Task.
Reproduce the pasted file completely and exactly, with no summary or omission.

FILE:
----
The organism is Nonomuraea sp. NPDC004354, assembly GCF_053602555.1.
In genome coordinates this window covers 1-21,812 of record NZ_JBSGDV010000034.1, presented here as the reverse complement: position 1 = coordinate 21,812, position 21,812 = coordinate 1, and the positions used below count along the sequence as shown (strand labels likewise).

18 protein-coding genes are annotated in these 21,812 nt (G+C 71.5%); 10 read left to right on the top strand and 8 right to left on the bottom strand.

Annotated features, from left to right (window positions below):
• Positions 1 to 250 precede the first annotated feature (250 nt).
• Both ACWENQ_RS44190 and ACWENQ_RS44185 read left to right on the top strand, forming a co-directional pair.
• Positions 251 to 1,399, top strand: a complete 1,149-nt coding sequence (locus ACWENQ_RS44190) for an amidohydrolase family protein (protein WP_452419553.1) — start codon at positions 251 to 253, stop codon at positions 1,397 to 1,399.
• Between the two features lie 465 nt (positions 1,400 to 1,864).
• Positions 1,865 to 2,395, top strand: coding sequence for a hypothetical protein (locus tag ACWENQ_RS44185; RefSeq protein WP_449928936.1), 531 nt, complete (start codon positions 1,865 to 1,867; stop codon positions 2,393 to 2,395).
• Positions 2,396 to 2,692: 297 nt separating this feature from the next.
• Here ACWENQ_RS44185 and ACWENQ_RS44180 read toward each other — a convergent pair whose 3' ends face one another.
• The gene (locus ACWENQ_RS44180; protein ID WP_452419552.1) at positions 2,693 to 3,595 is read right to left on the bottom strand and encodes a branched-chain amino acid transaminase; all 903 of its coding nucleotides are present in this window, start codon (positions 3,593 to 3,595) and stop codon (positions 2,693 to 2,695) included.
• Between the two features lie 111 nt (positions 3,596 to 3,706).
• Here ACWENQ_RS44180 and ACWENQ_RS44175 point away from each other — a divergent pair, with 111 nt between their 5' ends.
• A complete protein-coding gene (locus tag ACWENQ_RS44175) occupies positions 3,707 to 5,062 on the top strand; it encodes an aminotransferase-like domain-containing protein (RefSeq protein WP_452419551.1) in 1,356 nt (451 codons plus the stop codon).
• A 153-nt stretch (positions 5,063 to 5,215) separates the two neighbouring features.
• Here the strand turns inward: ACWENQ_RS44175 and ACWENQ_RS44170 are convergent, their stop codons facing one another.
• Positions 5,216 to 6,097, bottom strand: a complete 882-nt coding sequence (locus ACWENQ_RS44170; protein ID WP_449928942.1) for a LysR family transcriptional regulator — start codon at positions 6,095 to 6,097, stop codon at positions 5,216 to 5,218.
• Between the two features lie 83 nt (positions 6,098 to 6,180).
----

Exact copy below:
The organism is Nonomuraea sp. NPDC004354, assembly GCF_053602555.1.
In genome coordinates this window covers 1-21,812 of record NZ_JBSGDV010000034.1, presented here as the reverse complement: position 1 = coordinate 21,812, position 21,812 = coordinate 1, and the positions used below count along the sequence as shown (strand labels likewise).

18 protein-coding genes are annotated in these 21,812 nt (G+C 71.5%); 10 read left to right on the top strand and 8 right to left on the bottom strand.

Annotated features, from left to right (window positions below):
• Positions 1 to 250 precede the first annotated feature (250 nt).
• Both ACWENQ_RS44190 and ACWENQ_RS44185 read left to right on the top strand, forming a co-directional pair.
• Positions 251 to 1,399, top strand: a complete 1,149-nt coding sequence (locus ACWENQ_RS44190) for an amidohydrolase family protein (protein WP_452419553.1) — start codon at positions 251 to 253, stop codon at positions 1,397 to 1,399.
• Between the two features lie 465 nt (positions 1,400 to 1,864).
• Positions 1,865 to 2,395, top strand: coding sequence for a hypothetical protein (locus tag ACWENQ_RS44185; RefSeq protein WP_449928936.1), 531 nt, complete (start codon positions 1,865 to 1,867; stop codon positions 2,393 to 2,395).
• Positions 2,396 to 2,692: 297 nt separating this feature from the next.
• Here ACWENQ_RS44185 and ACWENQ_RS44180 read toward each other — a convergent pair whose 3' ends face one another.
• The gene (locus ACWENQ_RS44180; protein ID WP_452419552.1) at positions 2,693 to 3,595 is read right to left on the bottom strand and encodes a branched-chain amino acid transaminase; all 903 of its coding nucleotides are present in this window, start codon (positions 3,593 to 3,595) and stop codon (positions 2,693 to 2,695) included.
• Between the two features lie 111 nt (positions 3,596 to 3,706).
• Here ACWENQ_RS44180 and ACWENQ_RS44175 point away from each other — a divergent pair, with 111 nt between their 5' ends.
• A complete protein-coding gene (locus tag ACWENQ_RS44175) occupies positions 3,707 to 5,062 on the top strand; it encodes an aminotransferase-like domain-containing protein (RefSeq protein WP_452419551.1) in 1,356 nt (451 codons plus the stop codon).
• A 153-nt stretch (positions 5,063 to 5,215) separates the two neighbouring features.
• Here the strand turns inward: ACWENQ_RS44175 and ACWENQ_RS44170 are convergent, their stop codons facing one another.
• Positions 5,216 to 6,097, bottom strand: a complete 882-nt coding sequence (locus ACWENQ_RS44170; protein ID WP_449928942.1) for a LysR family transcriptional regulator — start codon at positions 6,095 to 6,097, stop codon at positions 5,216 to 5,218.
• Between the two features lie 83 nt (positions 6,098 to 6,180).